I drove into the car park behind my apartment building and automatically reversed into my allocated space. It was dark, the nights not yet drawing out this early in the year. The blackness around only added to my depression, and the harsh electric lighting just made my eyes hurt. All I wanted right now was a huge glass of wine, a pizza, and a load of chocolate. Maybe that would ease the stress of yet another horrible day at work.
As I walked up to the rear door of the building I checked my mobile phone for messages. Sure enough, my flatmate Julie was working late. She was an accountant and apparently this time of year was crucial for financial stuff. I didn’t understand it, not being especially good with maths myself. Anyway, a few hours alone would do me good. I could eat my junk food in front of the TV and begin to try and relax a little.
Forty-five minutes later I was snuggled on the sofa in my pyjamas, savouring my first very large glass of white wine for the evening. It was delicious and fruity, one of my favourite brands, not too sweet and definitely not cheap. Nope, now I was no longer a student and I was earning a full-time wage I could at least afford decent booze, and wine was my one weakness. Well that and chocolate!
It wasn’t so much the job that I hated at the moment. I worked for a consumer goods supplier, as an office administrator. There were some perks, the occasional free gift item or promotional toy. And my colleagues were all very nice and friendly. My colleagues were nice; my boss wasn’t. Now I know that’s not surprising. Managers are expected to be mean to their employees, but not to this extent. The company was suffering due to the recession, and every day we were unofficially threatened redundancy. Our boss took out his moods on us; he would shout at the slightest thing, and instruct us to perform tasks that weren’t always specific to our job roles.
But of course, there was nothing we could do. I had spoken to our HR representative about the situation, but without lodging a formal complaint, she couldn’t help me. My colleagues were too afraid of reprisals to rock the boat at this time, which I suppose is understandable. For my part, I was applying for other jobs, but so far without success. I tried my hardest to forget about work and relax, telling myself it wasn’t worth it, but the niggling thoughts were insistent.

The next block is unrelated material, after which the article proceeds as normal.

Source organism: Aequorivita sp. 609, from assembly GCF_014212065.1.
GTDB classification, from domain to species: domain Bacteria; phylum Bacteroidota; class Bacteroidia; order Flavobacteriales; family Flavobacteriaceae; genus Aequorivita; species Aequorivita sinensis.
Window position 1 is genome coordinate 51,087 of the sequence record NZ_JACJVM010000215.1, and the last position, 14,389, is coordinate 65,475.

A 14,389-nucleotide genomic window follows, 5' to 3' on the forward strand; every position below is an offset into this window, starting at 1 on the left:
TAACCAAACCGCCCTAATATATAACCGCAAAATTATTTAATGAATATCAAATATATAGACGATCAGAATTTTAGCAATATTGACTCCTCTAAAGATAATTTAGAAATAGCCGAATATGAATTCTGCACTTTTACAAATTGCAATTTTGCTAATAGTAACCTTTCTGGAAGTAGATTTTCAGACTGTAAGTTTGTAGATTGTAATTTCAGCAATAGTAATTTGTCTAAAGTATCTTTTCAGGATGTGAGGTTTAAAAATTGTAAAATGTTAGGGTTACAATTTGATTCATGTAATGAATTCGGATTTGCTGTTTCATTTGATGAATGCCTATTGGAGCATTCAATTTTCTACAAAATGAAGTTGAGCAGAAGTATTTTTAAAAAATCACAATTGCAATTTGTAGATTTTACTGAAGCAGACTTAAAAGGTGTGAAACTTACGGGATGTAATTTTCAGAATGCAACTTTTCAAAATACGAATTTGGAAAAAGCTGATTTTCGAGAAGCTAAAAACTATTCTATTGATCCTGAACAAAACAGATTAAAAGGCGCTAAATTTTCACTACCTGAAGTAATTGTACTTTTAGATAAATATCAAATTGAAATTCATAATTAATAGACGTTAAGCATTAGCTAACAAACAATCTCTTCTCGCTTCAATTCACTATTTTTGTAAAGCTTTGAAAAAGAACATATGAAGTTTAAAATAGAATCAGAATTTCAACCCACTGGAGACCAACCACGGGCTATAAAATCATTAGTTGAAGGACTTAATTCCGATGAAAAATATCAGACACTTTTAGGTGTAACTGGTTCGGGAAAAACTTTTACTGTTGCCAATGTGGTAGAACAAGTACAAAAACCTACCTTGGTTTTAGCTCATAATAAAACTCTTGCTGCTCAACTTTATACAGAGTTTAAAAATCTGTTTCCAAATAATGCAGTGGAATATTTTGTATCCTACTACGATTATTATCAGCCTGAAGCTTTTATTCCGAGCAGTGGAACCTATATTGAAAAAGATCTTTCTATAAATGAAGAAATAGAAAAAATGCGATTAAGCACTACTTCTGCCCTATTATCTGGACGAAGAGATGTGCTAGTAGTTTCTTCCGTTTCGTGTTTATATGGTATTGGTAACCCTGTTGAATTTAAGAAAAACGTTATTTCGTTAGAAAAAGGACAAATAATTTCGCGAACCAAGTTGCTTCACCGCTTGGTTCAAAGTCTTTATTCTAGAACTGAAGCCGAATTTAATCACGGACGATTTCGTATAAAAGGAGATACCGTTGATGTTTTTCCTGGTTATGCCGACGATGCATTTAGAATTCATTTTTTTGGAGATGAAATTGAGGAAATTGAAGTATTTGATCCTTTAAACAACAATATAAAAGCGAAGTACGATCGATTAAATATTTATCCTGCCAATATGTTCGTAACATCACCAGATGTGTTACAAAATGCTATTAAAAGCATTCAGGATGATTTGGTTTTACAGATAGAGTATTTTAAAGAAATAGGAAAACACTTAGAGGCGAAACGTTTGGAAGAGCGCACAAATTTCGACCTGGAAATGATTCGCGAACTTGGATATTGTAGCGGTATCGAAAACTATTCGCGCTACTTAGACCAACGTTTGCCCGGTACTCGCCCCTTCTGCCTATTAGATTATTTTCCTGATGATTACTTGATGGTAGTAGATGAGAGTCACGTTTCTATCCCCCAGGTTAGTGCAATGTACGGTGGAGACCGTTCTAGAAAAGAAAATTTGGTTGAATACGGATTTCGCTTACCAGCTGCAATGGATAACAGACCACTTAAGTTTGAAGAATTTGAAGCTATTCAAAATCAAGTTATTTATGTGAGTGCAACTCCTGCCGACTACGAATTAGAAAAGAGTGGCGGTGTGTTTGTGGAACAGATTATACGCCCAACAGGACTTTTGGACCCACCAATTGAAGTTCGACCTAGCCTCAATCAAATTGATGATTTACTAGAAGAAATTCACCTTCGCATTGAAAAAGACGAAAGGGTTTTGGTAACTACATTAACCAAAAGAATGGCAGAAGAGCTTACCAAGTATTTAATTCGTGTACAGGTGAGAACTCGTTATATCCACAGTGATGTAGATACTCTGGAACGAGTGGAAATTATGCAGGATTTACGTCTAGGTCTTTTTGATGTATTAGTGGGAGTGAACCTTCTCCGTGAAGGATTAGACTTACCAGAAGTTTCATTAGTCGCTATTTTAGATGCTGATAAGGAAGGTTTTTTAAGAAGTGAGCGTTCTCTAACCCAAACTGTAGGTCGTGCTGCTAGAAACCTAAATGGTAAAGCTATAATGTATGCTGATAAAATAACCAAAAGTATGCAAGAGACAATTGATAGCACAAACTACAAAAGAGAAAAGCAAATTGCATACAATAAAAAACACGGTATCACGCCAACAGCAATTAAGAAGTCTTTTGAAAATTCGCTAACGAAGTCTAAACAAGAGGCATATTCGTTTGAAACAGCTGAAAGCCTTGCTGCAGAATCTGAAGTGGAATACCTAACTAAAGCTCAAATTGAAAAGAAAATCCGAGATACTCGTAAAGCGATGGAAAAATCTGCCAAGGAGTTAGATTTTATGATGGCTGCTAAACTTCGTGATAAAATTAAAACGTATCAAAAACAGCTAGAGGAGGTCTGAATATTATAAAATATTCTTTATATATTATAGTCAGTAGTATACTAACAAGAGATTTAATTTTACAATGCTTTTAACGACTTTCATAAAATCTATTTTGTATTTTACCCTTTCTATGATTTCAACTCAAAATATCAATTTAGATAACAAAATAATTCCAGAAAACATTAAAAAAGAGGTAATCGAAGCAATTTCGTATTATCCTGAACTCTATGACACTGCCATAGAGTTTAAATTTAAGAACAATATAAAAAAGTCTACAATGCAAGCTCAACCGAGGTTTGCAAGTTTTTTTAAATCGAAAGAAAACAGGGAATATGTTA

By the time Julie arrived home I was on my second glass of wine, which equated to about half the bottle. She came into the living room, dropped her briefcase, said hello and then stood before me.
“He’s been at it again?” she said in a voice full of understanding.
I nodded; suddenly fighting back tears at her sympathetic tone. Julie was well aware of my situation, and she genuinely felt bad for me. She ran a hand through her short, blonde hair, ruffling it as she thought. Then she checked her watch.
“Hey Deb, it’s not exactly late, shall we pop down to the bar for a few?” she said in a chirpy tone of voice. I looked up at her slowly, considering.
“But I’m in my pyjamas and I’m all icky!” I moaned pathetically. She laughed at my feeble voice. “So! All you need do is throw on some clothes and a bit of make-up, sorted!” she said, “We can have a few shots; get the day out of our system. Mine’s been pretty tough to be honest, I need to unwind.” she finished with a sigh.
So I found myself in the local trendy bar with Julie. She was right, we both needed it. I had dragged myself out of the living room and put on my favourite skinny blue jeans with a red cap-sleeve t-shirt that had a rock slogan emblazoned across it. My trusty black stiletto boots completed the look, and I washed my face and applied some bright make-up. All I did was run a brush through my long brown hair, and then I scooped it into a high ponytail. I did clean up pretty well actually, and Julie was a nice contrast with her cool blond looks, pale blue eyes, and fashionable tunic and leggings ensemble. We both liked our clothes!
The bar was busy as usual, full of office workers and young executives relaxing after a tough day. In a strange way I was cheered at the thought that it wasn’t just me who was suffering at work. Indeed, two or three shots and two more glasses of wine later, and my job really didn’t seem so bad as I struck up a conversation with a guy sitting next to us. Julie had disappeared to fetch us some more drinks, and I noticed that the man beside me was smiling and looking directly at me. I smiled, and tried to gather my muzzy thoughts enough to speak in a coherent manner.